INTRODUCTION According to the U. S Census Bureau 46. 2 million Americans are under the poverty line, that’s 15. 7 percent of the population. This country has done a lot to help the poor, so, why is poverty rising? Are the anti-poverty programs that are now in place not working? The Center on Budget reports that our anti-poverty efforts were effective in keeping millions of Americans out of poverty in the current economic crisis.
Existing policies and new initiatives kept people from falling into poverty; these programs reduced the severity of poverty. TANF was created by the 1996 welfare reform law to replace AFDC (Aid to Families with Dependent Children). Under the TANF structure, the federal government provides a block grant to the states, which use these funds to operate their own programs.
States can use TANF dollars in ways designed to meet any of the four purposes set out in federal law, which are to: “(1) provide assistance to needy families so that children may be cared for in their own homes or in the homes of relatives; (2) end the dependence of needy parents on government benefits by promoting job preparation, work, and marriage; (3) prevent and reduce the incidence of out-of-wedlock pregnancies and establish annual numerical goals for preventing and reducing the incidence of these pregnancies; and (4) encourage the formation and maintenance of two-parent families. This paper will examine the TANF program from inception to determine how effective the program has performed. REVIEW OF LITERATURE TANF’s early years witnessed dramatic declines in the number of families receiving cash assistance, and a great increases in the share of single mothers working, especially those with less than a high school education. But since then, nearly all of the employment gains have disappeared, and TANF caseloads have responded only modestly to increased need during this current economic crisis.
However, because relatively few families receive TANF and benefits are very low, TANF plays a much more limited role in helping families escape poverty or deep poverty today than AFDC did. Over the last 16 years, the national TANF caseload has declined by 60 percent, even as poverty and deep poverty have worsened. While the official poverty rate among families declined in the early years of welfare reform, when the economy was booming and unemployment was extremely low, it started increasing in 2000 and now exceeds its 1996 level.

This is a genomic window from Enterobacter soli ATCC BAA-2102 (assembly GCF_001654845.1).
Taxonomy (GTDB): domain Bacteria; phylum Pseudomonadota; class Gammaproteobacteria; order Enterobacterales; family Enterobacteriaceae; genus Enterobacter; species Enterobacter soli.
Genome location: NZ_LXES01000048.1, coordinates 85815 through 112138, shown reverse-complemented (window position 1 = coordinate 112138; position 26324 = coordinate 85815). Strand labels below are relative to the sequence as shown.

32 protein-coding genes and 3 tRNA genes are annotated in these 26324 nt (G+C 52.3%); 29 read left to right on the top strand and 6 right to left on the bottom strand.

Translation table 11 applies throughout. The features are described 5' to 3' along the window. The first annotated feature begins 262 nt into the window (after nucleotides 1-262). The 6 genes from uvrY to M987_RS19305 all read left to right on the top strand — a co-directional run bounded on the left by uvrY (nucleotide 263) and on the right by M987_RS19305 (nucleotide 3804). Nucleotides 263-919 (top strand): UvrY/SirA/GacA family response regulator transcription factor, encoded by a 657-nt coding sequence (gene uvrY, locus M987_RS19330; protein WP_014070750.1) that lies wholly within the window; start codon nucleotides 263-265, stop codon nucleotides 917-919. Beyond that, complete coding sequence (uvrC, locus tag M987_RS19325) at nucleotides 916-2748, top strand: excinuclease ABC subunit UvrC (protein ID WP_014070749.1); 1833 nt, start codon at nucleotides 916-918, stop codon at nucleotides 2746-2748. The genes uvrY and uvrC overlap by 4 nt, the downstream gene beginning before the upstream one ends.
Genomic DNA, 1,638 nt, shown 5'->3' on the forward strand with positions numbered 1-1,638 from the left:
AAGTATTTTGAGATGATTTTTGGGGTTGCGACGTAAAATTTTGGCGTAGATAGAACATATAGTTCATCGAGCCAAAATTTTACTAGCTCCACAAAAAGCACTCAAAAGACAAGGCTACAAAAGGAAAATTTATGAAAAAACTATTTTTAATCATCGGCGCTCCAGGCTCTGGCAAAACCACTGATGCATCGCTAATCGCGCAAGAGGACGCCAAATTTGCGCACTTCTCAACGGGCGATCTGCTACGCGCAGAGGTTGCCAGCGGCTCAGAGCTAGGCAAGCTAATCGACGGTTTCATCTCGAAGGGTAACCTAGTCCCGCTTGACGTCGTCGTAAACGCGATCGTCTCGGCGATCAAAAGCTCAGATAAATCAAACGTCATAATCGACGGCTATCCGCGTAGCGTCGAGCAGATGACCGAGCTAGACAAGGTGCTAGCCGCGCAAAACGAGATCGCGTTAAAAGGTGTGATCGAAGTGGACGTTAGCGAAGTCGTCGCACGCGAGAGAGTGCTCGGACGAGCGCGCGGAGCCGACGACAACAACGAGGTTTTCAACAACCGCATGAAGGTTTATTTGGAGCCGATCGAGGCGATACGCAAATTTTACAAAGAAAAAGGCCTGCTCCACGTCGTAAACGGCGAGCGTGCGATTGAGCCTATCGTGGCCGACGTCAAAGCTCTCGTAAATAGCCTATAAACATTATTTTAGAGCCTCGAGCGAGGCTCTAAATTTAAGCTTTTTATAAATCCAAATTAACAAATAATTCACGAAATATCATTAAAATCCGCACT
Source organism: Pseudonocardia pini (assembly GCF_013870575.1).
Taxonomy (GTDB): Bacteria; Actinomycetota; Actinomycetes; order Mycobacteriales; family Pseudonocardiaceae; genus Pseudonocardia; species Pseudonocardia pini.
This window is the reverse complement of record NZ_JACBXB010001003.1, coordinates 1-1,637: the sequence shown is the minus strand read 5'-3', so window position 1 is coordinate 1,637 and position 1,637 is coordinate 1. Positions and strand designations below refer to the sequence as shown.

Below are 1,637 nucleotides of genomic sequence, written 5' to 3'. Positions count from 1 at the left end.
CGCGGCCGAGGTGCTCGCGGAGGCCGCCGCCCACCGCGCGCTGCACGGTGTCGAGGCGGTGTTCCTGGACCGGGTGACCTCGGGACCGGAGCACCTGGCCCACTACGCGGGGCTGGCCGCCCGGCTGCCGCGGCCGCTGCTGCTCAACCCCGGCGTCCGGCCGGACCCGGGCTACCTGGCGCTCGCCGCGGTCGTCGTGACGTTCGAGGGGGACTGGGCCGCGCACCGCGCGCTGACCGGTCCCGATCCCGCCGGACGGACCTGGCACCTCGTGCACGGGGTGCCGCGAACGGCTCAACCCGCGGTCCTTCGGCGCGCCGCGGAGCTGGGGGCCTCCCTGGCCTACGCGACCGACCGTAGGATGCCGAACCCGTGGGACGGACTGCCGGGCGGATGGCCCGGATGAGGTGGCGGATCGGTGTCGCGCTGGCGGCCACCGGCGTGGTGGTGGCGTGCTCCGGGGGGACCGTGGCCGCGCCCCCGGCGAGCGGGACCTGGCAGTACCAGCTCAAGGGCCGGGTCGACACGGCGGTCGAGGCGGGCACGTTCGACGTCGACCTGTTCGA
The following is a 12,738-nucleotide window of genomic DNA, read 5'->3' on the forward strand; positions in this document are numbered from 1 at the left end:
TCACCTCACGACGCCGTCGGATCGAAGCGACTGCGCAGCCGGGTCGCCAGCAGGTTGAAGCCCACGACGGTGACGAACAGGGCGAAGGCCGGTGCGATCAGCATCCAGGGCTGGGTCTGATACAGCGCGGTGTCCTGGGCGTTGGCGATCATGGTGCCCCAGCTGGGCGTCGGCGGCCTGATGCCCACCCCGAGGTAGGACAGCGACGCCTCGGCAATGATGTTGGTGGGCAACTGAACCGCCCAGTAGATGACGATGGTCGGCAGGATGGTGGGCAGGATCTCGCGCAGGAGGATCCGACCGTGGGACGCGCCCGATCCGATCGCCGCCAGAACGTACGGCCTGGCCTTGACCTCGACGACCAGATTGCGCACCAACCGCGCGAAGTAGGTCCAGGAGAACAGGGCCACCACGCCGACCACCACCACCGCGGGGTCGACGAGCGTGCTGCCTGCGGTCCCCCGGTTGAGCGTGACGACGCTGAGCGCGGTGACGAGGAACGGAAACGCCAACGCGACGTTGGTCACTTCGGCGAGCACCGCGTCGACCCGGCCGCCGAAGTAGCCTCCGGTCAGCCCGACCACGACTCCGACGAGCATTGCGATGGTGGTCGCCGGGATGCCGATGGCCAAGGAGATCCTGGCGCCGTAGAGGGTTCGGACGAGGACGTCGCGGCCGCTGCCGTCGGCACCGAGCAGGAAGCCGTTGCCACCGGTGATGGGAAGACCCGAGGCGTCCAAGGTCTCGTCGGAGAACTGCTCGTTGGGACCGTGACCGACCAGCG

TANF caseloads are going down while poverty is going up means that a much smaller share of poor families receive cash assistance from TANF than they did prior to welfare reform. TANF cash benefits have not kept pace with inflation and are below half the poverty line in all states. Studies examining the impacts of welfare reform tell a mixed story. The most widely cited impacts of welfare reform are the decline in the welfare caseload and the increase in the employment rate of single mothers.
The national welfare caseload reached its peak in 1994, with 5. 1 million families receiving welfare. In June 2000, the caseload declined to 2. 2 million, more than 50 percent reduction since the peak in 1994, and about 60 percent of those who left welfare were working. The employment rate of single mothers has risen to a historically high level, and by 1999, 71 percent of single mothers were employed, exceeding that of married mothers. Not all these changes can be ascribed to the welfare reform, of course.